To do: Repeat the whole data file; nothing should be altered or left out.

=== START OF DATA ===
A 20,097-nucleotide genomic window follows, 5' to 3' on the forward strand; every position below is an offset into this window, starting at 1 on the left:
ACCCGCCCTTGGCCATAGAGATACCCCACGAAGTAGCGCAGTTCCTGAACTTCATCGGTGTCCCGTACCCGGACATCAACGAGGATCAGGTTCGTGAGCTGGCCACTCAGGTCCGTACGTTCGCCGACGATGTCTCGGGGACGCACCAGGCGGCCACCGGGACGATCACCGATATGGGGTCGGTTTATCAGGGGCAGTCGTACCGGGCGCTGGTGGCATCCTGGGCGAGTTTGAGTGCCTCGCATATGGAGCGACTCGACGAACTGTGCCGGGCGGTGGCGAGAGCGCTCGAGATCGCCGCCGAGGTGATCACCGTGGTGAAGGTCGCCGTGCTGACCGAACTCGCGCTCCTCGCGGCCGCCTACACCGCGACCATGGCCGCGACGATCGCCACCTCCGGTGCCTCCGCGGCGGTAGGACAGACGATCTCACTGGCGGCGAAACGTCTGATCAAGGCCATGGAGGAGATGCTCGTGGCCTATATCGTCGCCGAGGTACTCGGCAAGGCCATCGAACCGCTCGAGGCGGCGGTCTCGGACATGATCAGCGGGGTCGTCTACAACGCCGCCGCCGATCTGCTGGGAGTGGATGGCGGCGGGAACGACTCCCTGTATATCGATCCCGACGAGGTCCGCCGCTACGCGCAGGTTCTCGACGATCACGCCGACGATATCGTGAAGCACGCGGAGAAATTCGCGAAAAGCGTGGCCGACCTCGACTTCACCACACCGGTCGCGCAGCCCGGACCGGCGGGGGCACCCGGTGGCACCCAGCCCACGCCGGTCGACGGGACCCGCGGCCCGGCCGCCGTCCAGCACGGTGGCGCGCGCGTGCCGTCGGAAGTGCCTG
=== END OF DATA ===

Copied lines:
A 20,097-nucleotide genomic window follows, 5' to 3' on the forward strand; every position below is an offset into this window, starting at 1 on the left:
ACCCGCCCTTGGCCATAGAGATACCCCACGAAGTAGCGCAGTTCCTGAACTTCATCGGTGTCCCGTACCCGGACATCAACGAGGATCAGGTTCGTGAGCTGGCCACTCAGGTCCGTACGTTCGCCGACGATGTCTCGGGGACGCACCAGGCGGCCACCGGGACGATCACCGATATGGGGTCGGTTTATCAGGGGCAGTCGTACCGGGCGCTGGTGGCATCCTGGGCGAGTTTGAGTGCCTCGCATATGGAGCGACTCGACGAACTGTGCCGGGCGGTGGCGAGAGCGCTCGAGATCGCCGCCGAGGTGATCACCGTGGTGAAGGTCGCCGTGCTGACCGAACTCGCGCTCCTCGCGGCCGCCTACACCGCGACCATGGCCGCGACGATCGCCACCTCCGGTGCCTCCGCGGCGGTAGGACAGACGATCTCACTGGCGGCGAAACGTCTGATCAAGGCCATGGAGGAGATGCTCGTGGCCTATATCGTCGCCGAGGTACTCGGCAAGGCCATCGAACCGCTCGAGGCGGCGGTCTCGGACATGATCAGCGGGGTCGTCTACAACGCCGCCGCCGATCTGCTGGGAGTGGATGGCGGCGGGAACGACTCCCTGTATATCGATCCCGACGAGGTCCGCCGCTACGCGCAGGTTCTCGACGATCACGCCGACGATATCGTGAAGCACGCGGAGAAATTCGCGAAAAGCGTGGCCGACCTCGACTTCACCACACCGGTCGCGCAGCCCGGACCGGCGGGGGCACCCGGTGGCACCCAGCCCACGCCGGTCGACGGGACCCGCGGCCCGGCCGCCGTCCAGCACGGTGGCGCGCGCGTGCCGTCGGAAGTGCCTG